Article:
Rob Gronkowski's forearm simply will not cooperate.
The mind boggles at the possibilities open to an amped-up Gronk with a willing buddy/tackling dummy and two healthy forearms.
Alas, all we got was standard, dude-on-dude WWE action. C'mon, man, if you've seen one shirtless monster body slam his friend while dancing on stage at a crowded Vegas club, then you've seen 'em all.
In truth, the obscene part of that video is what happened prior to the wrestling.
But back to the troublesome forearm.
It seems to have developed an infection that required yet another surgery. The good news is, the latest setback doesn't look like it will delay Gronk from returning to the field. The bad news is the timing, coming less than a month after his dance floor artistry.
Gronk's defenders can downplay the latest development in his colorful off-field career all they want, and they should. There's nothing to suggest the infection was a result of, or even aided by, Rob's partying ways, and there's no legitimate reason to claim otherwise.
All the jokes about catching an infection while partying in Vegas aside, you probably have a better shot at picking up a bug like this in a hospital or training room than in a club. Granted, you can't totally rule out a connection.
The point being, if there is one, it's a freak deal.
Nobody in their right mind would think: "I better not go out drinking and dancing tonight because I might contract an infection in my surgically repaired, covered-in-a-cast forearm."
If the risk isn't reasonably foreseeable, then we're talking about bad luck.
I can't put a guy on blast for bad luck.
Unfortunately for Gronk, though, I do not own an NFL team.
Nor do the rest of the fans that see nothing wrong with a 23-year-old kid who's got a little celebrity, a lot of cash and time to kill, indulging in some hard living. We can sit back and laugh if we want; the shenanigans are harmless as far as we're concerned.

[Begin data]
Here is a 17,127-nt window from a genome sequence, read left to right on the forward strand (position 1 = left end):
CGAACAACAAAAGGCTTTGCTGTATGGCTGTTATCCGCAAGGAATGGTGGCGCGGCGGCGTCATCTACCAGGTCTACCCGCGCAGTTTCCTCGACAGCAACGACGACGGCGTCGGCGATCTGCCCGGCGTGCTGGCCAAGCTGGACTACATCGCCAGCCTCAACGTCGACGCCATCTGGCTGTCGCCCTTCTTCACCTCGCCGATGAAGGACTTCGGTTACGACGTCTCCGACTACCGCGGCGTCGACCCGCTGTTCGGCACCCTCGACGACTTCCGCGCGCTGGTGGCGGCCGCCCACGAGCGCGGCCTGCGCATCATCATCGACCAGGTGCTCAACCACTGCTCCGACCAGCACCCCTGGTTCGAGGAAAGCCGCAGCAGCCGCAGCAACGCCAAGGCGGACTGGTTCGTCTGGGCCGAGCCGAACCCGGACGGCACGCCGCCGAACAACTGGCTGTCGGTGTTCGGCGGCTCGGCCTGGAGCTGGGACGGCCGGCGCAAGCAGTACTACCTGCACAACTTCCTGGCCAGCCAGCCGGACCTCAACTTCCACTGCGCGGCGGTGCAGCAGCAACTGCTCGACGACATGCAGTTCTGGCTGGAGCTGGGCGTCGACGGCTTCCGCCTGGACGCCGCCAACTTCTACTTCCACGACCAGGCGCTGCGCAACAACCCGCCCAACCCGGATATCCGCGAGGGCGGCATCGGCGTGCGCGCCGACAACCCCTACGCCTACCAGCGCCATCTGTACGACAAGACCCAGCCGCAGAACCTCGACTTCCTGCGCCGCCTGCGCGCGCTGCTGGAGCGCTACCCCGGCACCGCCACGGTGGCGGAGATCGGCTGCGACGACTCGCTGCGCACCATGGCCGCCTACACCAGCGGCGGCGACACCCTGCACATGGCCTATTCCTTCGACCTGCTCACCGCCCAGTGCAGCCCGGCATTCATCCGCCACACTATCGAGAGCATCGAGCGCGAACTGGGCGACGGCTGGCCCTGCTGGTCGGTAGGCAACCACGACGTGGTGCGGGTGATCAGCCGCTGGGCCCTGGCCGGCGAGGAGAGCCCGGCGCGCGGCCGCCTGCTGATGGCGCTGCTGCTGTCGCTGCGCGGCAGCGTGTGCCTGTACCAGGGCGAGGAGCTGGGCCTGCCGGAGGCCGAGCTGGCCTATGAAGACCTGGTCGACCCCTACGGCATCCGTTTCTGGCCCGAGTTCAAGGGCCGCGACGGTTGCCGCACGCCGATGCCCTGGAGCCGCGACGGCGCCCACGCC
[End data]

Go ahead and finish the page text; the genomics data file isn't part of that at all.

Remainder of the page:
It's a long offseason, and we're not talking about anything criminal (for a change), so what's the big deal?
Compared to what many of us were doing at 23, Gronk's a precocious imp.
I mean, I'm no hellraiser, but I've got a few stories from my early 20s that are fit to print, just not on this website. So Rob channeling Mark Madsen before going all-out meathead doesn't quite rate on the outrage meter.
Though neither you nor I am signing zero-heavy checks over to this bro...unless Robert Kraft is in the audience, and that seems unlikely.
Those individuals tend to be older white gentlemen who view everything through an unforgiving cost-benefit prism and have little patience for anything that could negatively impact or distract from the bottom line.
Generally speaking, they're more risk averse than the guy who spends his Sundays eight beers deep while rocking face paint and spiked shoulder pads.
Which is why perception matters, even if it shouldn't.
Sooner or later, Gronk's antics won't be worth his assets in the eyes of the moneymen. Not necessarily because his personal life is impacting his professional one, but because that impression exists. If that day comes, he'll be leaving salary and years on the table or wearing a Dallas Cowboys uniform since owner/general manager Jerry Jones seems intent on courting those types (to obvious success).
Speaking of the Cowboys, back when Tony Romo was enduring his growing pains, Troy Aikman broke it down as simply and eloquently as I've heard before or since (via ESPN.com): "You better worry about perception, because it's a big part of making it through some very difficult times."
It might not be fair and it may be simplistic, but the athlete who has a rep for being a salt-of-the-earth worker gets a measure of latitude that the wild child does not—even when the former doesn't deserve it and the latter does.
That's the reality.
Nobody who spends his or her life in the public eye survives unscathed. The going gets rough sooner or later and usually numerous times. You endure a bout of injuries, a slump, get arrested, get sued, your spouse cheats or you cheat on your spouse...whatever.
When those inevitable hurdles arrive, it's a lot easier to clear them if you're not being savaged at each turn by every observer.
It's a cruel world out there—one that doesn't need much ammunition, yet Gronk is giving it plenty.
That's cool if he's just worried about enjoying himself and can keep his happy-go-lucky demeanor by tuning out the white noise. However, if he's interested in maximizing his NFL potential, he might want to take a cue from those who went before him.
As the saying goes, those who ignore history are doomed to repeat it, and Rob Gronkowski is already off to a good start on the latter.